In certain example embodiments of this invention, a major surface(s) of the glass (e.g., the upper surface of the glass which is opposite the molten bath) is treated with aluminum chloride (e.g., AlCl3 or some other stoichiometry) at or just prior to the annealing lehr 5. As shown in FIG. 1, in the float process, the annealing lehr 5 is located after the molten bath (e.g., tin bath) 3 where the glass floats on the molten bath. The aluminum chloride treatment 10 at or just prior to the annealing lehr 5 is advantageous in that it allows the treatment 10 to be performed at a desirable glass temperature and permits exhaust functions in or proximate the annealing lehr to remove byproducts of the treatment in an efficient manner. Thus, additional exhaust steps following the lehr may be avoided in certain example non-limiting situations, as may aluminum treatment steps with corresponding heating following the lehr.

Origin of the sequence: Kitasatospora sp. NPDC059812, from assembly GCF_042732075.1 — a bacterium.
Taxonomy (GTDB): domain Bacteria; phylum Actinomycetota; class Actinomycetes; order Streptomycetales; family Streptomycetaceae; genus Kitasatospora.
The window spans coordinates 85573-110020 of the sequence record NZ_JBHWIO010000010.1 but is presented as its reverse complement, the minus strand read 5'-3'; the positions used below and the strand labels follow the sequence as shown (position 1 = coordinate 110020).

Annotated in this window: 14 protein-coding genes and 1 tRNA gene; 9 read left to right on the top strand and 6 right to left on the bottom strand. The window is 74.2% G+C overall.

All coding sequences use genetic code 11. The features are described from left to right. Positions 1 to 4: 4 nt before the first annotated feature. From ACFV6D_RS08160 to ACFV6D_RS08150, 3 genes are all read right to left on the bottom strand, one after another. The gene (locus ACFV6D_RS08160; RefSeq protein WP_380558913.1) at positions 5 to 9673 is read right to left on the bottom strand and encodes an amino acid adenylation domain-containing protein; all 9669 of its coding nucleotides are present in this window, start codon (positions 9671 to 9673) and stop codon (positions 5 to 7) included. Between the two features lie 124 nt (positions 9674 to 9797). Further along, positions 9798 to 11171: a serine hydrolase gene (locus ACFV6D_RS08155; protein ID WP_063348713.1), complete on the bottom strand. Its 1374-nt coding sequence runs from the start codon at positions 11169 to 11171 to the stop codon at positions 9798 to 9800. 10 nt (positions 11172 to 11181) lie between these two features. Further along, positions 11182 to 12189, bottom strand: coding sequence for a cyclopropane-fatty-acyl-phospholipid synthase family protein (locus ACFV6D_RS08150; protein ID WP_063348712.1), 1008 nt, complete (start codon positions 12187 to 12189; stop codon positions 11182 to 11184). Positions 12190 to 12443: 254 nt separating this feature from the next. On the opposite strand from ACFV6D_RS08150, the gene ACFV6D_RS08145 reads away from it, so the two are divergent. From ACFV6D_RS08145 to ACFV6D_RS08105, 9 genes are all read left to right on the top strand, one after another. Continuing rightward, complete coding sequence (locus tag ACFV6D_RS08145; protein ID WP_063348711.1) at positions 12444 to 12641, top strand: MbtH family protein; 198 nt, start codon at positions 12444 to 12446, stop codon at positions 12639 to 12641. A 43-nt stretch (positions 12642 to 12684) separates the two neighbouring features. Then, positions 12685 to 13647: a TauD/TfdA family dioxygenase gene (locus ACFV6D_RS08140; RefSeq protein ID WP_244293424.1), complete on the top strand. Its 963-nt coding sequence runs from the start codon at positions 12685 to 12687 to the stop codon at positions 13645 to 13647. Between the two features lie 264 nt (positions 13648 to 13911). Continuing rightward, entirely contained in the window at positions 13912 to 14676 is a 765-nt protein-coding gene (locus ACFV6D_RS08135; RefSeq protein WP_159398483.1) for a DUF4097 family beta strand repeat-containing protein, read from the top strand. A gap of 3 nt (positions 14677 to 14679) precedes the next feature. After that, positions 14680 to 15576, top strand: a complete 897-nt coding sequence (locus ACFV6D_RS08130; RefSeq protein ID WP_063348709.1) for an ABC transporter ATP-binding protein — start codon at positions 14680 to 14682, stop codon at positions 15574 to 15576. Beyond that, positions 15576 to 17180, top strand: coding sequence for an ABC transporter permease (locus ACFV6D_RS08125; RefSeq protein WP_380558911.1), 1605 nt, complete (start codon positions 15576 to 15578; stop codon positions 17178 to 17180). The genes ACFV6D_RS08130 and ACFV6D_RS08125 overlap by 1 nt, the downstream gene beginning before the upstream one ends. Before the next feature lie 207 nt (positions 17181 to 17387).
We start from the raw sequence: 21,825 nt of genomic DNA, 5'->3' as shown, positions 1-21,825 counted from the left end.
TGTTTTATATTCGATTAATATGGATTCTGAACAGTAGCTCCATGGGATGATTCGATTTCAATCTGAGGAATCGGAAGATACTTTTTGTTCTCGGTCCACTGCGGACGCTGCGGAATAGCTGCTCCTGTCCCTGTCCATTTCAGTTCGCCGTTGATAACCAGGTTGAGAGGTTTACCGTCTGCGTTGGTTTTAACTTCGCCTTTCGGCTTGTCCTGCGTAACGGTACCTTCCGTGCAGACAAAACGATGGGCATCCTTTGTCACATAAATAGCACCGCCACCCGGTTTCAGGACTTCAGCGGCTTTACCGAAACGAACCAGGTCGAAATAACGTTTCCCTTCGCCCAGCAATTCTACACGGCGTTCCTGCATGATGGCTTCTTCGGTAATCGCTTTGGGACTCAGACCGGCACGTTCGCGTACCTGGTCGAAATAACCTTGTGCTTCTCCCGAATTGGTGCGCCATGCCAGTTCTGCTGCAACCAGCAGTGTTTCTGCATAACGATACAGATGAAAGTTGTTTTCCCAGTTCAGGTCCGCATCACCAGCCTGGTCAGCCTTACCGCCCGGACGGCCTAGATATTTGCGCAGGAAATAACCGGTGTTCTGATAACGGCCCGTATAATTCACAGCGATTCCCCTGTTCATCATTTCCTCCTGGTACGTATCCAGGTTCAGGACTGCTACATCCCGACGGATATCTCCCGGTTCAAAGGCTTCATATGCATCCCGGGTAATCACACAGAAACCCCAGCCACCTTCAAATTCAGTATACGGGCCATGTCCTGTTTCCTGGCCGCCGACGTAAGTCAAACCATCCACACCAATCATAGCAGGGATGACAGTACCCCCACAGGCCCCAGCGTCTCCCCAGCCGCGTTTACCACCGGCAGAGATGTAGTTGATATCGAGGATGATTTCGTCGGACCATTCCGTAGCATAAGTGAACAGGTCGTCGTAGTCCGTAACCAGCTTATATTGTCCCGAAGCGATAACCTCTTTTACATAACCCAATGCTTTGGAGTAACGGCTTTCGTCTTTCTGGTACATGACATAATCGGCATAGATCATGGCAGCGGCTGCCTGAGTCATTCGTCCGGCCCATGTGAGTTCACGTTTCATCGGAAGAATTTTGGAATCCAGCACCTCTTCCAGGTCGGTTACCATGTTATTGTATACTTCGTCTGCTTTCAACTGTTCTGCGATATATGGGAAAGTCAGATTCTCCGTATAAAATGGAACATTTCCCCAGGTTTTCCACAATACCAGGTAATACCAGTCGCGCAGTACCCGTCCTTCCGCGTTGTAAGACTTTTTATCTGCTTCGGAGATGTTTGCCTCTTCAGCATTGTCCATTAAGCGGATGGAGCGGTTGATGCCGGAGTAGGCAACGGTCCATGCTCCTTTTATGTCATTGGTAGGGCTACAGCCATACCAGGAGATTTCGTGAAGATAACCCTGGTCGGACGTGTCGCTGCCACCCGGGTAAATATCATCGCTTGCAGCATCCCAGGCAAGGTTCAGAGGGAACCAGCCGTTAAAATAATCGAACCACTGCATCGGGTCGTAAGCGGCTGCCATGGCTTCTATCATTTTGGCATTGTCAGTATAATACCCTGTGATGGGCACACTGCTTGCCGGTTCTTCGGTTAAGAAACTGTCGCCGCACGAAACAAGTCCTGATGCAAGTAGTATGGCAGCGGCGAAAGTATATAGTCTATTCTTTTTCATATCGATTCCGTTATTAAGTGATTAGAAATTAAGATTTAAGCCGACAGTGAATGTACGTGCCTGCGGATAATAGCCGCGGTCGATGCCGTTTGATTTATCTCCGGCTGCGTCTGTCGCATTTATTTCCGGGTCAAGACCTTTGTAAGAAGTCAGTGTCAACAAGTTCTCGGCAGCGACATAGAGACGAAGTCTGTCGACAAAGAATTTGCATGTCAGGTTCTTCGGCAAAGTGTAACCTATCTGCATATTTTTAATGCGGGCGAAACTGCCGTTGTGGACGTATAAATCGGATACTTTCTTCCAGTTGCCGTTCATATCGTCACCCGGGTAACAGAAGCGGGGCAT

In the aluminum chloride treatment 10, AlCl3 may provided in a solvent such as an alcohol. In certain example embodiments, AlCl3 is provided in a solvent such as methanol, or the like. Instead of or in addition to methanol, ethanol, isopropyl alcohol, water, or the like may instead be used as a solvent in which the aluminum chloride is provided. For example, the aluminum chloride treatment may be of or include AlCl3×6H2O or the like in certain example instances. The mixture of AlCl3 and solvent(s) may be applied to the major surface(s) of the glass in any suitable manner. For example, in certain example embodiments, the mixture of AlCl3 and solvent(s) may be sprayed by a gas/air burner(s) located above the glass strip toward the major glass surface in order to apply the treatment (e.g., via combustion CVD or CCVD). The mixture of AlCl3 and solvent(s) may be applied to the burner in either liquid or gas phase. Alternatively, the mixture of AlCl3 and solvent(s) may be applied to the glass surface during the treatment 10 by spraying in liquid form, or by evaporating it onto the major glass surface(s). In the annealing lehr where excess oxygen is plentiful, the solvent quickly burns off and can be removed via exhaust port(s) of the lehr.